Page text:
HMC: You emphasize that this book is not a self-help guide, nor a collection of expert answers that apply to everyone. So how do you expect and hope that people will find this book useful for themselves?
RLW: We suggest that people ask themselves the same 25 questions that we have asked of ourselves and that they dialogue with others about them. Our writings are not distilled, distant academic responses, rather what we have written shows, through our own honest self-disclosure, how we ourselves grappled with the questions and came up with answers unique to ourselves and different, even from one another’s.
We invite the reader not just to think about them, but to feel and live them, and, thereby, to live their way through to their own unique answers to these questions. Only then, only because the answer is uniquely their own, will they be able to live the answer in their own lives, giving flesh and breath to the words of their unique answers.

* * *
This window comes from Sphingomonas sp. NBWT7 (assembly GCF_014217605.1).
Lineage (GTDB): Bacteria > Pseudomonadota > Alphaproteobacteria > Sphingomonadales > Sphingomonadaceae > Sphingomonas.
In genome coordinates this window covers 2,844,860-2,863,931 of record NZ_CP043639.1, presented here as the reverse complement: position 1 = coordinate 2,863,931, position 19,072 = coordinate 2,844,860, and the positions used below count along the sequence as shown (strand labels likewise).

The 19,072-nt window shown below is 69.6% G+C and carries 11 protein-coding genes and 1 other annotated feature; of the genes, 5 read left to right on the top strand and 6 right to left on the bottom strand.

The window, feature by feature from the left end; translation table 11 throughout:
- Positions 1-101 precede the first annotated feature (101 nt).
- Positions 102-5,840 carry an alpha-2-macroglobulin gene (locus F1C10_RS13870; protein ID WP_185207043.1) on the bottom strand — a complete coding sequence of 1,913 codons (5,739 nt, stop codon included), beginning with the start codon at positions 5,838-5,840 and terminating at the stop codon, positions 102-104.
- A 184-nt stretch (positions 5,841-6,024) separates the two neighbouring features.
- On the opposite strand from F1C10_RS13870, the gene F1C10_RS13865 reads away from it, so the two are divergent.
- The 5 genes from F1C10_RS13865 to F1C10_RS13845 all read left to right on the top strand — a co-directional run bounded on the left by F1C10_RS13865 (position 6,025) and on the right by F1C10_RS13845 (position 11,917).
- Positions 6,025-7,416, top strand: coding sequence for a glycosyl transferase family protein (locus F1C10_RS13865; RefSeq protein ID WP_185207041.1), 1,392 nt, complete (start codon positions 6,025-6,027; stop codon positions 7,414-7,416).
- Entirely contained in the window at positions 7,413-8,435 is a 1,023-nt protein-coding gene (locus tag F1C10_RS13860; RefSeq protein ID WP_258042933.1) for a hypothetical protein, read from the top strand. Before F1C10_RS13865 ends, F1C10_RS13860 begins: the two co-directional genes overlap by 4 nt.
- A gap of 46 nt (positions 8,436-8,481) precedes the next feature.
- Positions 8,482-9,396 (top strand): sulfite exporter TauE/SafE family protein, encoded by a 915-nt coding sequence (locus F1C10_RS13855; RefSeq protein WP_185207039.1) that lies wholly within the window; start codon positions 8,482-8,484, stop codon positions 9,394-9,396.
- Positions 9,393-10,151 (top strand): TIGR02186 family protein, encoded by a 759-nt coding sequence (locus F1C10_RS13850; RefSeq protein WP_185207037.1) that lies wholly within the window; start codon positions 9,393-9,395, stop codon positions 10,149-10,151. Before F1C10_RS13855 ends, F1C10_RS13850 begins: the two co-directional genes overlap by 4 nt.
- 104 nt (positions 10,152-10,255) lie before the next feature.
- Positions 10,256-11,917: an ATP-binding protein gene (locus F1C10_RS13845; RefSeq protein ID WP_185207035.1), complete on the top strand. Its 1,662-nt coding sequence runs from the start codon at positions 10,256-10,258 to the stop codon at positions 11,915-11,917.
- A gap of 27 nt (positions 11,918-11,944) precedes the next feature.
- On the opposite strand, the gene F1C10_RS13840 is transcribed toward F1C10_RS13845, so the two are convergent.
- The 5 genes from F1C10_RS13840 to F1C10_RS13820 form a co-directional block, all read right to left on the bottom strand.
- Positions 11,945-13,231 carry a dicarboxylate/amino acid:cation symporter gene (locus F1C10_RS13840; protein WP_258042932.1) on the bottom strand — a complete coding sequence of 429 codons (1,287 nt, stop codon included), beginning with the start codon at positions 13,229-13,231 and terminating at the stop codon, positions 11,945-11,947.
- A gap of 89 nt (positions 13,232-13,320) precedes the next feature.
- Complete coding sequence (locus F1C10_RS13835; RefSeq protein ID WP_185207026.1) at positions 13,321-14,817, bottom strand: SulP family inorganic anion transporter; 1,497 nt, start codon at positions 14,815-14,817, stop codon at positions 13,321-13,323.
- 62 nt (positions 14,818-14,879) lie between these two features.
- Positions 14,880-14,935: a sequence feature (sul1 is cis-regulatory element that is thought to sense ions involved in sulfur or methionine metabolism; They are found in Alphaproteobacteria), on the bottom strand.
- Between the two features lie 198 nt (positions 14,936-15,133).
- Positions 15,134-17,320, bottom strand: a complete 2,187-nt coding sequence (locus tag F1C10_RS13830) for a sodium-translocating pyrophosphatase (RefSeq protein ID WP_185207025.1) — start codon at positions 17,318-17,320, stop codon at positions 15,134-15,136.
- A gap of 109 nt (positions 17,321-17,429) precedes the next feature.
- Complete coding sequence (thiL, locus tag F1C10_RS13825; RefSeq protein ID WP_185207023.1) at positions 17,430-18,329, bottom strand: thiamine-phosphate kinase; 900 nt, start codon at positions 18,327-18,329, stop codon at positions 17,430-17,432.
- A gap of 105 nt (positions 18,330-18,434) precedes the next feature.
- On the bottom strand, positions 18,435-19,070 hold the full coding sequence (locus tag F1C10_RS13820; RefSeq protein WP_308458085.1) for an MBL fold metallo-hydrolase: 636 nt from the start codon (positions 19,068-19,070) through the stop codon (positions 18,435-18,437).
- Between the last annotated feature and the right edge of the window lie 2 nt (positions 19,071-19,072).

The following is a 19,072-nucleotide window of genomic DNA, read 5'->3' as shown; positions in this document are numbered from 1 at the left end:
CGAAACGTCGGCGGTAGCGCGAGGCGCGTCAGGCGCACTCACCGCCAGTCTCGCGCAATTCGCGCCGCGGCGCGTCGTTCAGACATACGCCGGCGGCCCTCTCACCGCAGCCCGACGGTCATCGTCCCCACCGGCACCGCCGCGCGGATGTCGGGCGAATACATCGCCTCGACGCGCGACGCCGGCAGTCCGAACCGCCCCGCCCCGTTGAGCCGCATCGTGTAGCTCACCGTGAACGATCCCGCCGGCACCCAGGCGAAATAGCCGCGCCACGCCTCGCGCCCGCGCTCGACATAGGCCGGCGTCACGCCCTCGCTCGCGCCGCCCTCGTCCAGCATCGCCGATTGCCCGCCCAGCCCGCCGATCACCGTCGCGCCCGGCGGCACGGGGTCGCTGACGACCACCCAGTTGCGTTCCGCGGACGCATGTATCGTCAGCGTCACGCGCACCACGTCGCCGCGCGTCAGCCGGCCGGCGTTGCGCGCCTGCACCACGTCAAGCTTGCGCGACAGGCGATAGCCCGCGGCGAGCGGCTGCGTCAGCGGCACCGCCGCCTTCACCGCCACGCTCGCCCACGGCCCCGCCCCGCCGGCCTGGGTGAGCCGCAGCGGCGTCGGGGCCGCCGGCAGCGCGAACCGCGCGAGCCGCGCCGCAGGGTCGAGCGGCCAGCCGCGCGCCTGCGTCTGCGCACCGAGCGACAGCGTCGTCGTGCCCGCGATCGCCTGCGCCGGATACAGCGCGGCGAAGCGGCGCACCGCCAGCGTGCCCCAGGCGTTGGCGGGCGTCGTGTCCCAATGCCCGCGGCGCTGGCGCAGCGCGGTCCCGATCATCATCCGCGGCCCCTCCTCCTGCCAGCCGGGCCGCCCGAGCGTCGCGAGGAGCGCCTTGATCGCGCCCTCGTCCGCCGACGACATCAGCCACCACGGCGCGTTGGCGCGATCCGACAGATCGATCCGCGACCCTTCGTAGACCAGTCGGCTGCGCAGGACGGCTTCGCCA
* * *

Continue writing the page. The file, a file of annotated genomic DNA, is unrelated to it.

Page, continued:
HMC: You emphasize that the hope of your book for the reader is the birth of a greater capacity to live life more fully and more freely. What do you believe is necessary to cultivate greater freedom to live?
RLW: To accomplish and develop inner freedom it is incumbent upon the readers to find the courage and strength to walk a path through the ebbing tide of the changes in their own lives and times by deepening their spirituality, dismantling the illusions of escape, and, thereby, strengthening themselves for the challenges ahead.
This will not be easy. However, with the solid anchorage of the spiritual life, further developed by the very fact of aging and unique conditions of their own aging process, the reader will always have the potential to come alive again in unimaginable ways, ways easily obscured by fear, anxiety, and the alternative illusions that denial fosters. It is always possible, regardless of the circumstances a person faces, to claim his or her inalienable right to be free.
HMC: Because the answers you seek cannot be found on the outside, you are clear that American culture and our cultural context cannot help us answer these questions. Why do you believe this is so?